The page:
There is a growing need to focus on technology opportunities provided by new and emerging technologies. To this end, it is necessary to identify new knowledge and targeted technologies for fighting old, new and evolving forms of criminal and terrorist behaviour supported by advanced technologies. Challenges are numerous. In conventional investigations, rapid and near real-time forensics is often crucial for preventing subsequent attacks or crimes. A consequence of the increasing digitisation of society and ever increasing adoption levels is that virtually any type of crime has a digital forensics component, which is a challenge in itself. Money-flow tracking represents yet another challenge. The issues of location and jurisdiction need to be addressed, taking into account highly probable cross-border nature of such crimes.
Proposals should be submitted under only one of the following sub-topics:
- Sub-topic 1:  Trace qualification
Forensic analysis of trace material can be extremely helpful in the initial phase of investigation, if the answers are rapid (near real-time), at an acceptable cost and compliant with criminal justice. Novel robotized or automated tools for forensic analysis should be developed. There is a need for a better knowledge and interpretation of: trace composition, time when they were left, cause of their origin (crime-related or inoffensive), etc.
Proposers are encouraged to address how they contribute to the European Forensic Science Area.[[The Council Conclusions and the related Action Plan on the way forward in view of the creation of an European Forensic Science Area (EFSA) adopted on 9 June 2016: http://data.consilium.europa.eu/doc/document/ST-10128-2016-INIT/en/pdf. ]]
- Sub-topic 2: [2018-2019] Digital forensics in the context of criminal investigations
New forensic tools, techniques and methodologies are needed, based on common practices, standards, protocols and/or interoperability requirements that allow for rapid retrieval, storage, analysis and validation of digital evidence (including the one stored in the cloud) that upholds in court, and enables investigations to identify perpetrators as well as victims, in particular in cases of child sexual abuses. They should focus on data gathering, data exploitation, and speedy exchange of information. All types of crime, terrorist activities and propaganda, and malicious acts by foreign-state perpetrators are concerned. Research in this domain should take into account new and emerging trends (for instance, abuse of encryption for criminal or terrorist purposes), while fully respecting fundamental rights such as the right to privacy and the right to protection of personal data.
In 2019, proposals should focus on data gathering, classification and exploitation, as well as speedy exchange of information in the context of child sexual abuses investigations, taking into account main and emerging trends (for instance, intensive use of Peer to Peer network, anonymous activity on the Dark Web and abuse of encryption).
- Sub-topic 3:  Money flows tracking
- Sub-topic: [2018-2019-2020] Open
Proposals addressing other issues relevant to this challenge (for instance: technologies to improve LEAs capabilities (including augmented reality); autonomous systems to improve the fight against crime and terrorism; technologies to support better protection of public figures; tracking and monitoring technologies, including automated prevention of uploading terrorism-related content; capabilities to detect the widest possible range of threats and concealments (including complex concealed weapons)) and supported by a large number of practitioners are invited to apply under this sub-topic (see eligibility and admissibility conditions).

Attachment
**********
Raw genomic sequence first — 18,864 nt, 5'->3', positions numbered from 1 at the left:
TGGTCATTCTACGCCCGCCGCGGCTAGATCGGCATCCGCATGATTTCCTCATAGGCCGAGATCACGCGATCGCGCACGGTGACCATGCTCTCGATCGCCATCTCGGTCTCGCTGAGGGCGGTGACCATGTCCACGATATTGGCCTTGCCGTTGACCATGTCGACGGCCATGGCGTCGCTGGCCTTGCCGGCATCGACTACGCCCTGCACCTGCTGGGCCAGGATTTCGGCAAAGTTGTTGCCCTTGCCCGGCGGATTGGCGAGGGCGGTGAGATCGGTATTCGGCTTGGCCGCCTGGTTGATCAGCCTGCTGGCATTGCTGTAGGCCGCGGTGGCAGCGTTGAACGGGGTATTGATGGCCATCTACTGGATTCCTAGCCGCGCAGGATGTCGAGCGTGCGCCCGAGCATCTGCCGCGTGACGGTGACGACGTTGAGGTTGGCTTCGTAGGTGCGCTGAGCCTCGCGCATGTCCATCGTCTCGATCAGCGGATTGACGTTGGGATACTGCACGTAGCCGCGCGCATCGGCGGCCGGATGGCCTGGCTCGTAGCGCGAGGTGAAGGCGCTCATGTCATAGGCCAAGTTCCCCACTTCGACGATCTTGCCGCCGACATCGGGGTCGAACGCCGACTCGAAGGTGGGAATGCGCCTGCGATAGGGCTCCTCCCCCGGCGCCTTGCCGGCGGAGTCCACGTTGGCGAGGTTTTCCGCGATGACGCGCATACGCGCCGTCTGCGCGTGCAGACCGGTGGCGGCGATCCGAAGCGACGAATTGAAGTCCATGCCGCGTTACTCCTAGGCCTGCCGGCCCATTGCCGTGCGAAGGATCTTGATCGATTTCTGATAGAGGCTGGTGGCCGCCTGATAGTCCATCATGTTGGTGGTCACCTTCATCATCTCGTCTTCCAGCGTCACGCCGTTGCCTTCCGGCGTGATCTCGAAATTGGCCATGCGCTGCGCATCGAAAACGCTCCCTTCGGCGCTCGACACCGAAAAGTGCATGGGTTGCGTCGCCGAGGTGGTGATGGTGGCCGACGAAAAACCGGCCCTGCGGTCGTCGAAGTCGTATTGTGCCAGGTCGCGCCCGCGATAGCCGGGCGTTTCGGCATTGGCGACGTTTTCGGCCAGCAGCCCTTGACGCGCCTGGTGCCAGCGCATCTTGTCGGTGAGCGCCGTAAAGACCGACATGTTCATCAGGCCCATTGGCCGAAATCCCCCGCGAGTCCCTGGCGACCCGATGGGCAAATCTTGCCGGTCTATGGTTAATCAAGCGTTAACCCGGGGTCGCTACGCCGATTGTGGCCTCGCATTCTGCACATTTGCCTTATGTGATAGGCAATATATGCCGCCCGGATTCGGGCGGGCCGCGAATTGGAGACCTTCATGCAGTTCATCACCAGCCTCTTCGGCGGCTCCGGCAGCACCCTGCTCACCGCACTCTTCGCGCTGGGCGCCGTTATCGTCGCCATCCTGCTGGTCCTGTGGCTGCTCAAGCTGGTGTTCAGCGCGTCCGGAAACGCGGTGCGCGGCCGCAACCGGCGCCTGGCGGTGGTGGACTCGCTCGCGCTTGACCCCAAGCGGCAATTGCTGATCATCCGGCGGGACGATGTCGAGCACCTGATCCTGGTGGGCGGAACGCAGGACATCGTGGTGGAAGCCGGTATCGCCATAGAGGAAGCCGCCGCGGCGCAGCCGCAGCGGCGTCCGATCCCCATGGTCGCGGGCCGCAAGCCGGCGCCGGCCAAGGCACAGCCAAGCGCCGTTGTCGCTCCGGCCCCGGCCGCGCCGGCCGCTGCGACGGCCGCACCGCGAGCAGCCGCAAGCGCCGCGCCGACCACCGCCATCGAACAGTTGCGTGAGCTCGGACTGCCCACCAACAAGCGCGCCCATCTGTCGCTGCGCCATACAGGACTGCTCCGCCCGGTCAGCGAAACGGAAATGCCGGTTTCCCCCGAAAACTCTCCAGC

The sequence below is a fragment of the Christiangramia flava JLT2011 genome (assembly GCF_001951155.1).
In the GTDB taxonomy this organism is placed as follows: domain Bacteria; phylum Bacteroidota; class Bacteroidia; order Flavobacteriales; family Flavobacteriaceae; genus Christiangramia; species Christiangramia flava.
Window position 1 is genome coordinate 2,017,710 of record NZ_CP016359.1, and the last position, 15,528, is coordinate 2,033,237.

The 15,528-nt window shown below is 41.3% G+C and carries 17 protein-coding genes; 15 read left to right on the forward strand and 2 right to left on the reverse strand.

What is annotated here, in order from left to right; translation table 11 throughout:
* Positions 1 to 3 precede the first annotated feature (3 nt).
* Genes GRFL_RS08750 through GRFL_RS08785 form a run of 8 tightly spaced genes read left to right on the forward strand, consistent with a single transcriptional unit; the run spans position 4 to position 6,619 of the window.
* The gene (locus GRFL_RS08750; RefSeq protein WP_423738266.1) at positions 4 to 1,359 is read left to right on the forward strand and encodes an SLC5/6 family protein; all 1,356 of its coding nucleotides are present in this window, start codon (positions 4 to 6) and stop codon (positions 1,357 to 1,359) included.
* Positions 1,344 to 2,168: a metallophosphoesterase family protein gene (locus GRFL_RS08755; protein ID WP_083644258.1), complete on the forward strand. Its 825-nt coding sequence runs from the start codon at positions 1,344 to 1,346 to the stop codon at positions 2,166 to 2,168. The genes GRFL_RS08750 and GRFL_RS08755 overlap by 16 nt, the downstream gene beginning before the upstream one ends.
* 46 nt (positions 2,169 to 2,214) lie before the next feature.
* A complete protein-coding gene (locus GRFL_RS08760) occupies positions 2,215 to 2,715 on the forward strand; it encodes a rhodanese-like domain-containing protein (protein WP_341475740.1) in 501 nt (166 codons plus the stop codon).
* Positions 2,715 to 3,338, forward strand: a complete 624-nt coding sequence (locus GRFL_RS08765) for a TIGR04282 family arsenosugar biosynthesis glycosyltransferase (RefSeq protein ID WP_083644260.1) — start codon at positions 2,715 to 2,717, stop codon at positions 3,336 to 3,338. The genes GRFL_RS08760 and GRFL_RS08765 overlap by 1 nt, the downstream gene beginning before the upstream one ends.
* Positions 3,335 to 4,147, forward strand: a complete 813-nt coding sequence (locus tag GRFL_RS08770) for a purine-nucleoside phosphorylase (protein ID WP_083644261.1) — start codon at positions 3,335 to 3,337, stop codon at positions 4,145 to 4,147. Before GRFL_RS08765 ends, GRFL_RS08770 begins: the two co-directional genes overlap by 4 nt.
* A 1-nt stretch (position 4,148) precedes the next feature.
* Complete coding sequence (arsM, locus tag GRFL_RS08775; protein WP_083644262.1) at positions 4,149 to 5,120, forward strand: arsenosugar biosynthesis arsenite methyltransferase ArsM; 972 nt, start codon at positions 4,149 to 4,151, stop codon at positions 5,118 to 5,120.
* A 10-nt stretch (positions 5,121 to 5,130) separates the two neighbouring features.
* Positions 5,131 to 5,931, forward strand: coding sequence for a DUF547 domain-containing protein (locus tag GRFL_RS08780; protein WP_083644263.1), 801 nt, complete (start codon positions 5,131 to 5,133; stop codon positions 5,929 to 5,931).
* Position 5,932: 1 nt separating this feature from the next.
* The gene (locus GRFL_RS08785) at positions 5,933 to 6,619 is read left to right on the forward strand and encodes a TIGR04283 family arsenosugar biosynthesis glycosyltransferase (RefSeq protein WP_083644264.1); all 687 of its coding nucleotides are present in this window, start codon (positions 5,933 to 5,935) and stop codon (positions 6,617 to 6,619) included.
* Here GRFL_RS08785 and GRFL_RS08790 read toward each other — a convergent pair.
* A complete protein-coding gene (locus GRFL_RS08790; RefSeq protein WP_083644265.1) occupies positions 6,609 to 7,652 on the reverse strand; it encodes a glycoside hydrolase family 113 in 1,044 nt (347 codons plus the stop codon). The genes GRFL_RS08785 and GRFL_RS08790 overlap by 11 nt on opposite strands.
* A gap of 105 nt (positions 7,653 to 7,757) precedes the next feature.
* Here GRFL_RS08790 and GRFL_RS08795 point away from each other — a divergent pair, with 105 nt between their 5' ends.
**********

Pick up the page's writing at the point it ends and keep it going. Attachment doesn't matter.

In all sub-topics and in order to facilitate the EU-wide take-up of new technologies, proposers are encouraged to include the design of innovative curricula for LEAs training and (joint) exercises, and of information packages for the wider public and civil society organisations.
Proposals should lead to solutions developed in compliance with European societal values, fundamental rights and applicable legislation including in the area of privacy and protection of personal data. Societal aspects (e.g. perception of security, possible side effects of technological solutions, societal resilience) have to be addressed in a comprehensive and thorough manner.
The centre of gravity for technology development with actions funded under this topic is expected to be up to TRL 4 to 6 – see General Annex G of the Horizon 2020 Work Programme.
The Commission considers that proposals requesting a contribution from the EU of about EUR 7 million would allow this specific challenge to be addressed appropriately. Nonetheless, this does not preclude submission and selection of proposals requesting other amounts.
Organized crime and terrorist organisations are often at the forefront of technological innovation in planning, executing and concealing their criminal activities and the revenues stemming from them. Law Enforcement Agencies (LEAs) are often lagging behind when tackling criminal activities supported by advanced technologies.
- novel, user-friendly technologies, tools and/or systems, addressing traditional or emerging forms of crime and terrorism at acceptable costs;
- improved investigation capabilities, especially regarding quality and speed;
- increased efficiency and effectiveness of the information sharing among EU LEAs.
- prevention/reduction of criminal and terrorist threats;
- harmonisation of information formats at international level, improved cross-border acceptance and exchange of court-proof evidence, standardised evidence collection and harmonised procedures in the investigation of trans-border crimes in full compliance with applicable legislation on protection of personal data.